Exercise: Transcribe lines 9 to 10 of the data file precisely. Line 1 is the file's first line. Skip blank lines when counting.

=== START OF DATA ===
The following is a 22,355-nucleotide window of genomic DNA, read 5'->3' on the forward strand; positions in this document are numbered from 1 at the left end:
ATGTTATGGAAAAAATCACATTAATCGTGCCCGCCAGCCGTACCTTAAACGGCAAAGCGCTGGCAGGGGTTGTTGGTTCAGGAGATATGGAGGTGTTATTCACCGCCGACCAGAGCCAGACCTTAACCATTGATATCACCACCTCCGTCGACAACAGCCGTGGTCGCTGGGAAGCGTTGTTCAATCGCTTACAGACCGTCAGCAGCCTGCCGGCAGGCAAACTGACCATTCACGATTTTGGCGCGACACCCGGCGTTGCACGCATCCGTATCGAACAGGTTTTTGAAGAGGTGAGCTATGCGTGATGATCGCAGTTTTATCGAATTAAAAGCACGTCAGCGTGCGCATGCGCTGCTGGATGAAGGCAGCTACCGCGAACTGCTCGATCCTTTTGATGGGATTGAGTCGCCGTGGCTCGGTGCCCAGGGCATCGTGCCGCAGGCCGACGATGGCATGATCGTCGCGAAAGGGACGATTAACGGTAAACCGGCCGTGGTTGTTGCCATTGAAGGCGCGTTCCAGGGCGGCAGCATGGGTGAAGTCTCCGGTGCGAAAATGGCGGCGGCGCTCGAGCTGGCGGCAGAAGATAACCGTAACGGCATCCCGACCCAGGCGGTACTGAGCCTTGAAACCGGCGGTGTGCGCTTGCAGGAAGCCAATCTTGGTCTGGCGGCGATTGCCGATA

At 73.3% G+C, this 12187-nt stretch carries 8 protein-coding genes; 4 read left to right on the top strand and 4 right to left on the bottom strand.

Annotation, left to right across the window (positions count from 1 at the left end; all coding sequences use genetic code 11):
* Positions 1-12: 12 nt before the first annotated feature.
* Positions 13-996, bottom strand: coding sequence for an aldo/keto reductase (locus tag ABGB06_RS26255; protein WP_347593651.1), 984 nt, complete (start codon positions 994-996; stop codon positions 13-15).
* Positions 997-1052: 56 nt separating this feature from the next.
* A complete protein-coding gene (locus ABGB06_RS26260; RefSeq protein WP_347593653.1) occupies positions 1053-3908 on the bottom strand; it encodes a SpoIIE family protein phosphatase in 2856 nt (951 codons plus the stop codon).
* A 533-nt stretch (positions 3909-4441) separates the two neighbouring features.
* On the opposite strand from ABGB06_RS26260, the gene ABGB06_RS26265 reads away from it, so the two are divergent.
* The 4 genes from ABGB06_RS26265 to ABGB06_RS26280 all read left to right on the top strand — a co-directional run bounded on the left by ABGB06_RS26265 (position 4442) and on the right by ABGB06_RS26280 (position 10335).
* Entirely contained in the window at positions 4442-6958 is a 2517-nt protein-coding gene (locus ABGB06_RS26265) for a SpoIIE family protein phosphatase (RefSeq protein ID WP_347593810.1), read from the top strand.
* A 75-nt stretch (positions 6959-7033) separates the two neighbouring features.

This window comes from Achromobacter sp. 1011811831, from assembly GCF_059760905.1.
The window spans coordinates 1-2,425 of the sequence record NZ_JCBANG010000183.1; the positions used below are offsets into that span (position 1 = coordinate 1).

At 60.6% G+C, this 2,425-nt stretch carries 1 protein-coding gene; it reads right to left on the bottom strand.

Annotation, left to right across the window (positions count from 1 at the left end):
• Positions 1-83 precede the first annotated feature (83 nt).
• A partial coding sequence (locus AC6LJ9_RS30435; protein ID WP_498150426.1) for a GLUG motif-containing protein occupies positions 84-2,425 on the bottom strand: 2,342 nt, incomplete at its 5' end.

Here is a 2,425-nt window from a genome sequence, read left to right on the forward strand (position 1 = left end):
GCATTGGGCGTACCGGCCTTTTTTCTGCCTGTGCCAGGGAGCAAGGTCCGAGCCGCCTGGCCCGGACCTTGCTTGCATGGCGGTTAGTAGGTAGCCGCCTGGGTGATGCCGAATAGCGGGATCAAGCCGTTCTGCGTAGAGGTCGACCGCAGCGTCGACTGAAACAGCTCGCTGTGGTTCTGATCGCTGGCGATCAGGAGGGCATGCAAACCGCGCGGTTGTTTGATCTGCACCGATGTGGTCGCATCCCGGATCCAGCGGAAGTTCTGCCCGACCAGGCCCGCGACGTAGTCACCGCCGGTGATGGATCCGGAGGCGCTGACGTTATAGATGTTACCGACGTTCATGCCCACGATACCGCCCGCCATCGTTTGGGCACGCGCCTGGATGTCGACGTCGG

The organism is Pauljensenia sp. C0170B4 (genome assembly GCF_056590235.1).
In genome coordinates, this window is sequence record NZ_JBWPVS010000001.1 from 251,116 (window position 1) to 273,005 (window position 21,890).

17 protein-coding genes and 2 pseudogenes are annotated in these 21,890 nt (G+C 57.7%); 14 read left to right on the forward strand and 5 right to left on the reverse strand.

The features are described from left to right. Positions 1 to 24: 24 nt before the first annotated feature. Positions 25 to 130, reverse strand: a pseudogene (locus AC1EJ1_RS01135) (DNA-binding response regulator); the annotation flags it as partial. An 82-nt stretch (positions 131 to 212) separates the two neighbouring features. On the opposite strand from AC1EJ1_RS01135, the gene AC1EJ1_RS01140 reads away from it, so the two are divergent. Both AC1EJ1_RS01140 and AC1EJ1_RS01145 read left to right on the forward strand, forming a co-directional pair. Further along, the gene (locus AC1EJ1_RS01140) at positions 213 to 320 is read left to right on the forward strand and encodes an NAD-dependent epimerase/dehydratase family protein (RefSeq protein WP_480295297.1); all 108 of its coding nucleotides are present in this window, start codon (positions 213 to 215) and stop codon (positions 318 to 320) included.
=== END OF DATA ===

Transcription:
* A 533-nt stretch (positions 3909-4441) separates the two neighbouring features.
* On the opposite strand from ABGB06_RS26260, the gene ABGB06_RS26265 reads away from it, so the two are divergent.